England and Punk

Will Hunter

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Writer's comment: This is not my area of expertise. I enjoy punk, but I’m a little more versed in hard rock culture than I am in punk rock. I used to be, anyhow. Based on hours spent in the library studying, I’m probably a punk guy now technically, if not completely in spirit. Though, for the record, Dookie was the first CD I ever bought (Ha! a music pun and a naughty word in one sentence! Two points). Three circumstances led to my choosing to write about punk rock in England for my class in modern European history. First, I majored in engineering, which means I spent most of my time writing about things like the bending strength of concrete and the bearing pressure of dirt—thrilling topics, you’ll no doubt agree—so this provided some welcome variety. Secondly, as a card-carrying member of the iPod generation and a proud lover of every music genre excepting pop and R&B, the opportunity to write about music was difficult to pass up. And thirdly, this was the only topic I could think of. Engineer, remember?
—Will Hunter

Instructor's comment: wrote this paper for my history course on Europe since 1945. In it, we emphasized two closely intertwined themes, both of which he examines beautifully here. One is the unfolding and creative tension between generations. The second is the way that well-intentioned politicians and technocrats tried to remake postwar society through grand planning schemes. Older Europeans were busy reinventing a stable world in the ashes of fascism, but all too often forgot to pay attention to their youngsters and the lonely (if modern) landscapes they were bequeathing them. The old displacement of World War II was replaced by a new displacement, as young people struggled to find their place in society and history. Will chose to examine the role that music and musical rebellion played in remaking Europe in the 1970s. He makes the crucial point that British youth not only developed an entirely new kind of sound, lyrics, and culture, they also rejected the imperial, edifying, and unifying visions of Europe’s elites. Punk musicians offered a brooding tour of Europe’s unhealed wounds and anxieties, while mocking the very idea of social progress. As Will suggests, they were the philosophers of their age. When we look back on their visions today we can see the value of their words and their predictions. I am deeply impressed that Will—an engineer, trained in a field of rational certainties—took the time to write so passionately about these prophets of trouble and dissent. This is the kind of student of whom I can say, with pride: we have taught each other. In class, we listened to the Punk anthem, God Save the Queen. But after reading Will’s paper, I want to listen to it again, and again.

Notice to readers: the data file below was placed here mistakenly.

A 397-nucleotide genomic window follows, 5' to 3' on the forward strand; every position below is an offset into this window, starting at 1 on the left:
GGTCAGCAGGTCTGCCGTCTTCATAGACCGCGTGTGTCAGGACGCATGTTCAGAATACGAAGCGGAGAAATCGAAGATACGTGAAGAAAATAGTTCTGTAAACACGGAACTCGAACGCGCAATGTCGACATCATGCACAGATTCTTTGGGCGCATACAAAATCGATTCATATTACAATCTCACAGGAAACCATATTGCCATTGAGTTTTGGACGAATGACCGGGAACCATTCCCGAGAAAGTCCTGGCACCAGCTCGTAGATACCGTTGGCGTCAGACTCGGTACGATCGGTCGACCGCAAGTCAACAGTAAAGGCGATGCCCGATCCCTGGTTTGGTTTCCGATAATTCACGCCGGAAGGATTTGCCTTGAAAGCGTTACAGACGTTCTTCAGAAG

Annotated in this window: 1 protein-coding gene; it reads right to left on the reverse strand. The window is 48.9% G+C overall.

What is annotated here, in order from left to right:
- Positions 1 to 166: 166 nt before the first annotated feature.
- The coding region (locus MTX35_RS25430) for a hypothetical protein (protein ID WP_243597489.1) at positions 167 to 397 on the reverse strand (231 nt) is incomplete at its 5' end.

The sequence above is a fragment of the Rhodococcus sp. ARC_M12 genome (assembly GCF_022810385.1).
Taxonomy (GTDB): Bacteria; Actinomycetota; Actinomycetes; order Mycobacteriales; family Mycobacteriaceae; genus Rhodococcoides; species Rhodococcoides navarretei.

—Krystyna von Henneberg, History

 

I t’s 1977, and it’s dark outside the 100 Club. Inside, a group of scrawny kids make their way to the stage. They are dressed garishly, covered in black makeup and polished steel. Their fans, a rowdy and exclusively young group, are dressed similarly; one wears a shirt with two columns, one titled “Loves” and one titled “Hates.” There are a lot of entries in the Hates column (Savage, 84–85). With a sharp “One-two-three-four!” the band launches into their first song. The singer screams, the fans scream back. Outside it’s still dark and calm, but inside it’s as though a hurricane has settled in. The band is the Sex Pistols. The fans are the cynical youth of post–World War II England. Bound to each other by their mutual frustration with society and their inability to change it, they have invented punk music. And they hope you hate it.